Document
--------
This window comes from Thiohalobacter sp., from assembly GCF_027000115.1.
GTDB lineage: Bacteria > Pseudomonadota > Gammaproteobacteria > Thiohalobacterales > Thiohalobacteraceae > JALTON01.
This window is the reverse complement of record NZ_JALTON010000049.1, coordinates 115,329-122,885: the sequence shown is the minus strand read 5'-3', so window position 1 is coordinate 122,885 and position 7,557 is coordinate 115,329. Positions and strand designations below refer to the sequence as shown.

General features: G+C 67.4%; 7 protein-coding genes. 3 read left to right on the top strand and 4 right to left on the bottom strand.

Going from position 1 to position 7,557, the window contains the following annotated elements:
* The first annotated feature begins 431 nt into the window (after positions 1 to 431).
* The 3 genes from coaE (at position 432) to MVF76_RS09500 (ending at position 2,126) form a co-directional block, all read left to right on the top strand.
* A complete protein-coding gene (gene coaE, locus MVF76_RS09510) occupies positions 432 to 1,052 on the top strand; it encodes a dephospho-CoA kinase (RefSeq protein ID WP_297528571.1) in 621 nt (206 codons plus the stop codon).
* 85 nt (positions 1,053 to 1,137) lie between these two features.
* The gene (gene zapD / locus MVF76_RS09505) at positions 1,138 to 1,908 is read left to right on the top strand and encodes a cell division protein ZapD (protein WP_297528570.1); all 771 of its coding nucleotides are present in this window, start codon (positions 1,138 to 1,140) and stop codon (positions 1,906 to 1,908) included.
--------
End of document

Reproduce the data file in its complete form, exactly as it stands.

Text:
This window comes from Thiohalobacter sp., from assembly GCF_027000115.1.
GTDB lineage: Bacteria > Pseudomonadota > Gammaproteobacteria > Thiohalobacterales > Thiohalobacteraceae > JALTON01.
This window is the reverse complement of record NZ_JALTON010000049.1, coordinates 115,329-122,885: the sequence shown is the minus strand read 5'-3', so window position 1 is coordinate 122,885 and position 7,557 is coordinate 115,329. Positions and strand designations below refer to the sequence as shown.

General features: G+C 67.4%; 7 protein-coding genes. 3 read left to right on the top strand and 4 right to left on the bottom strand.

Going from position 1 to position 7,557, the window contains the following annotated elements:
* The first annotated feature begins 431 nt into the window (after positions 1 to 431).
* The 3 genes from coaE (at position 432) to MVF76_RS09500 (ending at position 2,126) form a co-directional block, all read left to right on the top strand.
* A complete protein-coding gene (gene coaE, locus MVF76_RS09510) occupies positions 432 to 1,052 on the top strand; it encodes a dephospho-CoA kinase (RefSeq protein ID WP_297528571.1) in 621 nt (206 codons plus the stop codon).
* 85 nt (positions 1,053 to 1,137) lie between these two features.
* The gene (gene zapD / locus MVF76_RS09505) at positions 1,138 to 1,908 is read left to right on the top strand and encodes a cell division protein ZapD (protein WP_297528570.1); all 771 of its coding nucleotides are present in this window, start codon (positions 1,138 to 1,140) and stop codon (positions 1,906 to 1,908) included.